I headed back on the bus back home, as the bus drops me off very close to home and because you cannot enter at the front and tap in with Oyster or contactless, travel is essentially free on the buses. This of course also should have been factored into a Government bailout of TfL as well - because that's a considerable number of £1.50 fares effectively lost, and multiply that by several loads. In any case, as I'd also got a couple of things from Sainsburys as well, it was shopping and that's allowed, so headed home via the Freshfields Market off licence for some rather nice beers, including the Gipsy Hill Maibock and the By The Horns' Lambeth Walk Porter too.

As I put the lunch in the microwave, I set off in the bathroom, over the sink and in the mirror, with the charged up groomer tool. I set the second longer attachment on to 13mm, around a number 4 or 5, and just did that all over. It felt a bit odd at first as clumps of hair came off, but over time this became relatively neater, and I could see clumps of hair coming off. Around 15-20 minutes later, I was all done, and I have to say it looked a lot better and shorter, and much more manageable too. Not perfect, as I'd need a proper barber for that, but it was good enough and later in our team meeting my manager did ask if I had located an open barbers's shop, so took that as a positive compliment all round. I'll most likely get The Love In My Heart to do some further tidy up when I next see her, but still am pretty pleased.

I also in the afternoon had a support call with one of the software vendors and worked out the issue why the inventory databases didn't work - it transpired you needed to apply two updates at once, and one had been applied but not the other, so we did that, then did an inventory sync, and all appeared to be well. In effect it then allowed us to do a daily update job and that pulled in the inventory data correctly, which was at least a positive. There's still an issue with the generic SaaS connector, but it looks like a primary key database related issue which needs further escalation, and at least I was able to provide some quality info for that.

I ventured out to Tesco later to get some meals for next week's lunches and also to be able to get a few other bits - and was also gauging the queue. It wasn't too bad and was able to get all I needed, and some washing capsules as well which was an added bonus because they were cheap. It meant I could kick back later, have a good chatter with The Love In My Heart, and then watch Gogglebox and The Last Leg. The latter, with all three of the hosts in their homes, is certainly very different, but the theme tune by Public Enemy still kicks backside so it's definitely tune of the day for me.

Thursday 14th May - Film Soundtrack Backing

Whilst working from home, I thought it'd be a good idea to play various film soundtrack CDs that I own, and have a good listen whilst working. Of course from my perspective it did mean that I could listen to some good music at the same time, and crack on with some investigations into uninstalling Office 365 with minimum fuss and not much difficulty, which was good - a XML file with the uninstall instructions would be enough to call the setup executable used in the Office deployment tool and get the job done that way.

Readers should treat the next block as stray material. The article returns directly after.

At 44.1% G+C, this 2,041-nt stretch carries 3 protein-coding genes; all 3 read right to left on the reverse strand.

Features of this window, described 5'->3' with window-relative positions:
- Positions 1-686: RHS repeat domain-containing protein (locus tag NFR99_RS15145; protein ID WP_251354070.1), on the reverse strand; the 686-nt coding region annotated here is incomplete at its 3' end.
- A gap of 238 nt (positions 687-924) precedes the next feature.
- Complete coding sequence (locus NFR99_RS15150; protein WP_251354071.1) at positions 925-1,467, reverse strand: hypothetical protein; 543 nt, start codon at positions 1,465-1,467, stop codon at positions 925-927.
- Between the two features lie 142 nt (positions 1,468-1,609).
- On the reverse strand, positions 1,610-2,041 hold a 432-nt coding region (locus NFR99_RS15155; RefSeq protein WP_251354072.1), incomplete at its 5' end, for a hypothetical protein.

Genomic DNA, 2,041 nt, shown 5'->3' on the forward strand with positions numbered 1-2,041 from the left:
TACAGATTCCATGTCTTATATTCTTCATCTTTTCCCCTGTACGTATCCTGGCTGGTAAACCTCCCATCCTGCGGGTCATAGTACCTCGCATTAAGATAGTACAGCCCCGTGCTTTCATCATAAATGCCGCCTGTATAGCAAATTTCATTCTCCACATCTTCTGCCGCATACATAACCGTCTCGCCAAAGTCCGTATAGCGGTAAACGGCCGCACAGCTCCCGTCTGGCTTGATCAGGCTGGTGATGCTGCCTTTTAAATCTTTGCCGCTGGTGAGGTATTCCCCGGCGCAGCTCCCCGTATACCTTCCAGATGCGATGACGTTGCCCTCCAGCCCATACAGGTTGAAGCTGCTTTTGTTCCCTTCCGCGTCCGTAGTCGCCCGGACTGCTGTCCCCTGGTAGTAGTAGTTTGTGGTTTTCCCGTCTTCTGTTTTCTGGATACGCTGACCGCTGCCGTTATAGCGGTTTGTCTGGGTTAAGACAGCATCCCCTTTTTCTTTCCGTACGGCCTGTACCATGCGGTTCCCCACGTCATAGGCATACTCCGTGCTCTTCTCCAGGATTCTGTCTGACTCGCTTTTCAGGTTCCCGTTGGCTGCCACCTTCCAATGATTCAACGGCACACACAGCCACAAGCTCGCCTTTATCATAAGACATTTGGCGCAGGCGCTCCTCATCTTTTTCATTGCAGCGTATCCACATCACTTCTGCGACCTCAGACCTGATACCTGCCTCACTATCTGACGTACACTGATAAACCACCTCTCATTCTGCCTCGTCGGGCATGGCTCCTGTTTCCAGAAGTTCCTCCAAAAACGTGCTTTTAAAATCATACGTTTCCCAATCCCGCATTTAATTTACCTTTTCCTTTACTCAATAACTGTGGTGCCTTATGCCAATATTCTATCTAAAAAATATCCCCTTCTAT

First up was the Control soundtrack, with plenty of Joy Division (obviously) but also Buzzcocks, John Cooper Clarke, David Bowie and Kraftwerk as well. It was also a neat touch to have the actors who were the band in the film have their version of Transmission playing as it showed just how good they were musically (with Craig Parkinson as Tony Wilson - later of course to be The Caddy in Line of Duty.) Enter the Dragon was next with some classic Lalo Schifrin too - and for me having the excellent Big Battle playing loudly before at the end of side 1, I'd have to do Bruce Lee and proclaim "You have offended my family, and you have offended the Shaolin Temple". Simply because.

Judgement Night was up next - the film is absolutely terrible, but the soundtrack with the mix of metal and rap together on each track was just so great in any rock and indie night during the 1990s - everywhere played it full blast let me tell you. The Biohazard and Onyx track is just so brilliant and needs to be played very loud, so admittedly played it twice, tune of the day without doubt. Over lunch I changed tack and put on the Randy Newman score to Toy Story, and of course if you can't like You've Got A Friend In Me, and not have a smile on your face at the same time, well there isn't really any hope for you is there?

After lunch and a quick trip to Sainsburys to get some Bertolli as I needed it for the tea tonight, it was back to the soundtracks and changing mood with Lost Highway - a very cult David Lynch film and Trent Reznor arranged a great mix of NIN (obviously), Rammstein, Marilyn Manson, David Bowie and Angelo Badalamenti amongst others. It really did set that uncomfortable scene well - with next up after that being Danny Elfman doing what only Danny Elfman can do - film scores for Tim Burton films and the Goth classic that is The Nightmare Before Christmas. It doesn't have to be Christmas of course to tell you how good that all is, the What's This? track being one you will have heard over time even if you don't know all of the film.

It was then to the Requiem For A Dream score with Clint Mansell and the Kronos Quartet. It is uncomfortable listening but so is the book and the film too - classic cult great movie that. Clint of course in only his second film score provided an excellent backdrop, and on top of that a marvellous classic track Lux Aeterna, the one that got ripped off by everyone including Sky Sports News, meh. Clint wins, any day. I definitely need to watch the film again at some point so the DVD might just have to be put on at some point in time - need to upgrade to Blu-Ray for this one eventually.